Thank you, Mr. Temporary Deputy Speaker, Sir, for giving me a chance to contribute on this very important Vote. From the outset, I would like to commend the Ministry. In fact, if Kenyans were to elect a Vice President of this Republic on the basis of performance, I believe the Minister for Education would have very easily qualified without opposition even from ODM(K).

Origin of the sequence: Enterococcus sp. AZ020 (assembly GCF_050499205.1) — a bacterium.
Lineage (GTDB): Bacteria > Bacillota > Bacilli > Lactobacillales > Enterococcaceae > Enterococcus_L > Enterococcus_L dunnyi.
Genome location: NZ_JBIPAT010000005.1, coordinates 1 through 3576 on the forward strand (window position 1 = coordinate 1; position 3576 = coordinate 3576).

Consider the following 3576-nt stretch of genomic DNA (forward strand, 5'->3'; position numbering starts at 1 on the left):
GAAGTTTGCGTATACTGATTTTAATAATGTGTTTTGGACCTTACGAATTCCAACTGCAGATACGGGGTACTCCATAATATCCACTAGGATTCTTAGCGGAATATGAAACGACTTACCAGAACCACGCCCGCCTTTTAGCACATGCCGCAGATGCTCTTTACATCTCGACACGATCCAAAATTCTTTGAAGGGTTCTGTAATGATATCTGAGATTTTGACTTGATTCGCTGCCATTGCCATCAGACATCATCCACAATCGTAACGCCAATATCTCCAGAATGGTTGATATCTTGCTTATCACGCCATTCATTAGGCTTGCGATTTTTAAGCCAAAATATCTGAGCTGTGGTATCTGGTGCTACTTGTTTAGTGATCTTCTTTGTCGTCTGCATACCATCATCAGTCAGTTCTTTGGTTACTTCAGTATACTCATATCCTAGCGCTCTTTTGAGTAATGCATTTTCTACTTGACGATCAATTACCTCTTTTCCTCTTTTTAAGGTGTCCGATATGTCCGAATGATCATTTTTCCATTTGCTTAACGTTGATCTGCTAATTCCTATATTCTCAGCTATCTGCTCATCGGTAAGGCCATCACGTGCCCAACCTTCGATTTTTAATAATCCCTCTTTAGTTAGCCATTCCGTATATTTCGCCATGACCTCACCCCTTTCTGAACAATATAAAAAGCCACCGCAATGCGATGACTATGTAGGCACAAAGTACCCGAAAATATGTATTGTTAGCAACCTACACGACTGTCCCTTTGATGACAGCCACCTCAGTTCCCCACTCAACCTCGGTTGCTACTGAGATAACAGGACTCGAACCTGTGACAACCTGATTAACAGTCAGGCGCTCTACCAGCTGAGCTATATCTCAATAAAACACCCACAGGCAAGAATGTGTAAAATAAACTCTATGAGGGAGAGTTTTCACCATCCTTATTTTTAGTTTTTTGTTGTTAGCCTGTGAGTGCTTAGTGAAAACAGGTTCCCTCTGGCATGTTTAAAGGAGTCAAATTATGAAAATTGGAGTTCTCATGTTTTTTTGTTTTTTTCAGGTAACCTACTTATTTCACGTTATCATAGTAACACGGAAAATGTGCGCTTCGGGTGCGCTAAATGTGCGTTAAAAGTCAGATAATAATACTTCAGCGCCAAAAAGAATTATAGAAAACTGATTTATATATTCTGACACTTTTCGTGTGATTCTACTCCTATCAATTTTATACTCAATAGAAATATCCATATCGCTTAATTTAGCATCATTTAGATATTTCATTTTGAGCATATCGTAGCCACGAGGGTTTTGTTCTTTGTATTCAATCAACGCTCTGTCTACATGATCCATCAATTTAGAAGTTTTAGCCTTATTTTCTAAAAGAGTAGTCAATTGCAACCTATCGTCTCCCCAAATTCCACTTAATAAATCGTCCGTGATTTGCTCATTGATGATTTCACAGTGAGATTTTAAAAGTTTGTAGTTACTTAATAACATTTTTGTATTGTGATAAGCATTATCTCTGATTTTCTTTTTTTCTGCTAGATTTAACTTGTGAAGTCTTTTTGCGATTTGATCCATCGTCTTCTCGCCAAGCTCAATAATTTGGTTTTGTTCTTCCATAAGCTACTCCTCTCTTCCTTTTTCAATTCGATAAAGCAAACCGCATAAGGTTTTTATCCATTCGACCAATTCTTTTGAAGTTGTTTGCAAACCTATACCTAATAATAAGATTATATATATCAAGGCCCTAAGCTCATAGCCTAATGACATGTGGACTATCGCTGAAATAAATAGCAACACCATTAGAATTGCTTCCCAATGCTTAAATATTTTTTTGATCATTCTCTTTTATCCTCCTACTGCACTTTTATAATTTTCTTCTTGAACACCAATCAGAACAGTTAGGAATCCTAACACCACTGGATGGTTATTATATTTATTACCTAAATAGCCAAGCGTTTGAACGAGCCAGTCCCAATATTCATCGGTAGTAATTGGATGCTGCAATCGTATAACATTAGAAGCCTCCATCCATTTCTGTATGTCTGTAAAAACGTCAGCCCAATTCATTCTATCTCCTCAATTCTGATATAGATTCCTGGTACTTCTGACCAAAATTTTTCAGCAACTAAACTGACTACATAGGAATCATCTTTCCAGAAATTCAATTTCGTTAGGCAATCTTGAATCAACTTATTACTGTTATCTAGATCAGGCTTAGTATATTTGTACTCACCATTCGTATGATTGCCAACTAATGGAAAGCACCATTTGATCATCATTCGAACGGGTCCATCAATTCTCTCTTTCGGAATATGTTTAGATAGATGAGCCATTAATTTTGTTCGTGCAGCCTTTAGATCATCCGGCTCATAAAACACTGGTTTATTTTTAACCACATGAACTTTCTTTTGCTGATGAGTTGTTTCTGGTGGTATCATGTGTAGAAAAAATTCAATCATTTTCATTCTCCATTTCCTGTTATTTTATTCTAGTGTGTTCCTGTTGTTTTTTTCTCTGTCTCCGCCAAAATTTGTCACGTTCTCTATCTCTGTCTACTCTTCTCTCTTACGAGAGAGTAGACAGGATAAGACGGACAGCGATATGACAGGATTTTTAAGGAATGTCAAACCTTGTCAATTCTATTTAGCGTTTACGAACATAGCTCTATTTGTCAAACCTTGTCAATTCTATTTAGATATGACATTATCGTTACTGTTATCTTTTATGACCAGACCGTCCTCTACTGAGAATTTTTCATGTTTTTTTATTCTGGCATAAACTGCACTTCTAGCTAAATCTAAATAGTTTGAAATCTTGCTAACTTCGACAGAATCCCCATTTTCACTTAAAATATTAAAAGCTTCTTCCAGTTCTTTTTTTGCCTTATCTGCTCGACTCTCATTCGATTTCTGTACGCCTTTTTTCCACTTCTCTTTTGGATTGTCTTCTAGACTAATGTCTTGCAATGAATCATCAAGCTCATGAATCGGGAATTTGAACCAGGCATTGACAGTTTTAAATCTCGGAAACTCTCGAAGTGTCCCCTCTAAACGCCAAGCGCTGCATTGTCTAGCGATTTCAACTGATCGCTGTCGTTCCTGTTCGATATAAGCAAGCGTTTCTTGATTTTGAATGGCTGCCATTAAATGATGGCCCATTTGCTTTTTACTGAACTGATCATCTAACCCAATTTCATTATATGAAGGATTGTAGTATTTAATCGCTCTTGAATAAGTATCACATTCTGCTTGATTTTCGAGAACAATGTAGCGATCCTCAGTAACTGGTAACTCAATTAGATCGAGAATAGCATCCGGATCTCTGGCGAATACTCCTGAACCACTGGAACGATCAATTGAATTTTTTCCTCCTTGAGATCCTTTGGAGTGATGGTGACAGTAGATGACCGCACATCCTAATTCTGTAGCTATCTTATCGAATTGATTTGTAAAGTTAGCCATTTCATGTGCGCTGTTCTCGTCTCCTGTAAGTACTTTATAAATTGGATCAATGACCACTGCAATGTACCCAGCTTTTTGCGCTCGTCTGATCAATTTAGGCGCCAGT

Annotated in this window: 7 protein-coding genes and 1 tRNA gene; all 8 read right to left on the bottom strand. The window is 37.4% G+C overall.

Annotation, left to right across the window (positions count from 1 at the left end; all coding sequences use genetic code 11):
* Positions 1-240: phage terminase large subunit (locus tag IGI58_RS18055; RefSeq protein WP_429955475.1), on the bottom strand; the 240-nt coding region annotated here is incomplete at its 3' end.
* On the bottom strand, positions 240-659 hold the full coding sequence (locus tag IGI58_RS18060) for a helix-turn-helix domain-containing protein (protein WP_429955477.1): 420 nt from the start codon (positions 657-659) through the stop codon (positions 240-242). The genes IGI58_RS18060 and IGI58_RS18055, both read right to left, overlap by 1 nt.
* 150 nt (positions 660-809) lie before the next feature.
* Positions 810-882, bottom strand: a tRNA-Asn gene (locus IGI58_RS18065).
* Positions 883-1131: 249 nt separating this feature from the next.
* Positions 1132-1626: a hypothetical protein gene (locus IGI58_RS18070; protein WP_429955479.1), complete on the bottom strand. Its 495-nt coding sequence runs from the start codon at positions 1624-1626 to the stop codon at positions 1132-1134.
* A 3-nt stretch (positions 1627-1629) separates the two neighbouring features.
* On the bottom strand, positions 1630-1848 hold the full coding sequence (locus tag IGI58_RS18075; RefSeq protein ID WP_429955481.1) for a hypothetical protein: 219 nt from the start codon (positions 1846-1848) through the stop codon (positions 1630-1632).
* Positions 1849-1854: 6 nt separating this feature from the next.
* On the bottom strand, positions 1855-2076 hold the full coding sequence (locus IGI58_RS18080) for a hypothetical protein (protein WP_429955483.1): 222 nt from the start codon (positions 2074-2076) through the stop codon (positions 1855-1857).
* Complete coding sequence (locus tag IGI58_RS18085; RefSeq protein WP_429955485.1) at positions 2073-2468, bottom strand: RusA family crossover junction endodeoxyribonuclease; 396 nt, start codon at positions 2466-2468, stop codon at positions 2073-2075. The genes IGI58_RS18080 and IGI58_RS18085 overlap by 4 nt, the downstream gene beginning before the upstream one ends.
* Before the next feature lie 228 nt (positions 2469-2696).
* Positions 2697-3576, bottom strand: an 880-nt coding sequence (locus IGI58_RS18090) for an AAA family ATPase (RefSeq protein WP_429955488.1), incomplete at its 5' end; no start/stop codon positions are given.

The officers at the Ministry have also worked very hard to deliver a very important service to our people. Mr. Temporary Deputy Speaker, Sir, I would also like to thank the Ministry as a representative of the people who live around the Kisii highlands, for upgrading teachers training college at Kisii to a constituent university college. I believe that university college had started business from 1st, July, 2007. If it has not, I hope it will start business by the time we pass this Vote. Mr. Temporary Deputy Speaker, Sir, this Ministry consumes nearly 25 per cent of our 2552 PARLIAMENTARY DEBATES July 17, 2007 budget. I know it is an important Ministry, but we also have others that are also important. For example, the Ministry of Health and the Ministry of Roads and Public Works. However, this Government has decided to give an overwhelming support to this Ministry. It is good that they have actually delivered on that support. Mr. Temporary Deputy Speaker, Sir, there are challenges. The first challenge is that we started to give free education from primary schools to secondary schools. However, we have forgotten that before a pupil joins Standard One, he or she goes through nursery and pre-primary school. I hope the Ministry will address that issue by the time the Minister responds tomorrow. Are they going to provide free nursery and pre-primary education to our children? We need to lay the foundation at that level. If the foundation is well laid at that level, then we know that we are developing an all-rounded human being. Mr. Temporary Deputy Speaker, Sir, on the same issue, I would like to say that I will bring a Motion to this House to provide for free nursery and pre-primary education. I hope that the Minister will second the Motion when it comes up either tomorrow or next week. We need to demonstrate that what has been done in primary and secondary school can be extended to the foundation of education in this country. Mr. Temporary Deputy Speaker, Sir, we have problems on policy contradictions. At one time, the Minister directed us to use our Constituencies Development Funds (CDF) to build more classrooms in secondary schools. However, once we have devoted so much resources to do so, we do not get teachers and other facilities to enable us utilise the facilities. In my constituency, about two years ago, we built six secondary schools. The schools admitted students. Each one of them has in excess of 160 students, yet to date, they have neither been registered nor provided with teachers. Therefore, the community is contributing funds to employ the so called Board of Governors (BOG) teachers. I hope the Minister will look into that issue so that resources we have devoted to create more classrooms and schools can be utilised for the benefit of this country. Mr. Temporary Deputy Speaker, Sir, we have a problem at the universities. The Ministry has said that anybody with Grade C-plus and above, is eligible to join university. However, admissions to public universities have been constrained because of accommodation. Why can we not provide day universities for our students? This happens all over the world. Let a student choose to stay at the university or outside, so long as he or she can get the education. Some of us are thinking that maybe the universities have conspired to limit regular student admission so as to raise money from Module II students. That will make education in this country a rich man's service. If you have money, you will be able to push your child through university because you can pay for Module II. The poor man and woman will not be able to have a brilliant child join university because of lack of money to pay for Module II. Mr. Temporary Deputy Speaker, Sir, we need to increase the number of national schools throughout the country. Why do we hang on to what we were given to us by the colonial government? Why can we not build national schools - or we can call them modern schools - in all districts? Such schools should be given all the facilities to perform well. That way, we can get equitable development in education. We should also have special programmes in that Ministry. We should, for instance, have special programmes for building schools and providing facilities which are not enjoyed by the rest of Kenyans. You need to go to the Ministry to discover that it has special programmes to give facilities such as science equipment to schools. Those facilities are supposed to be distributed equitably in the entire country. So, the Ministry should address the issue of equitable distribution of those resources to support Kenyan education. Mr. Temporary Deputy Speaker, Sir, there is a problem with Kenya National Union of Teachers (KNUT). Recently, a Commission gave a report that Teachers Service Commission (TSC) should be scrapped. The TSC is performing a very important task in this country. I wish to say that Parliament will not approve that TSC should be scrapped. The Kamunge Report--- July 17, 2007 PARLIAMENTARY DEBATES 2553 Kamunge was in education 100 years ago. He has not kept abreast with the current developments. I do not think he has really learnt what the TSC provides for this country. So, the Minister should avoid, at all cost, to recommend for the scrapping of TSC. Finally, on the issue of fees, the Ministry gives fees guidelines every year. But those guidelines are never followed. We do not know whether they will be followed this coming year! Could the Minister come up with sanctions against those teachers or schools which do not follow his guidelines, so that we can relief our parents? Imagine, for instance, a poor man's child goes to Nairobi school, Alliance Girls or Kenya High School and he or she is required to pay fees to the tune of about Kshs40,000. They are also required to buy other things to the tune of Kshs50,000. We all know that 60 per cent of Kenyans live below poverty line. How can those people who live below poverty line afford to take their children to Alliance, Kenya High or other schools that perform well? We are condemning the poor parents. We are creating two classes of people in this country through our education system. With those few remarks, I beg to support.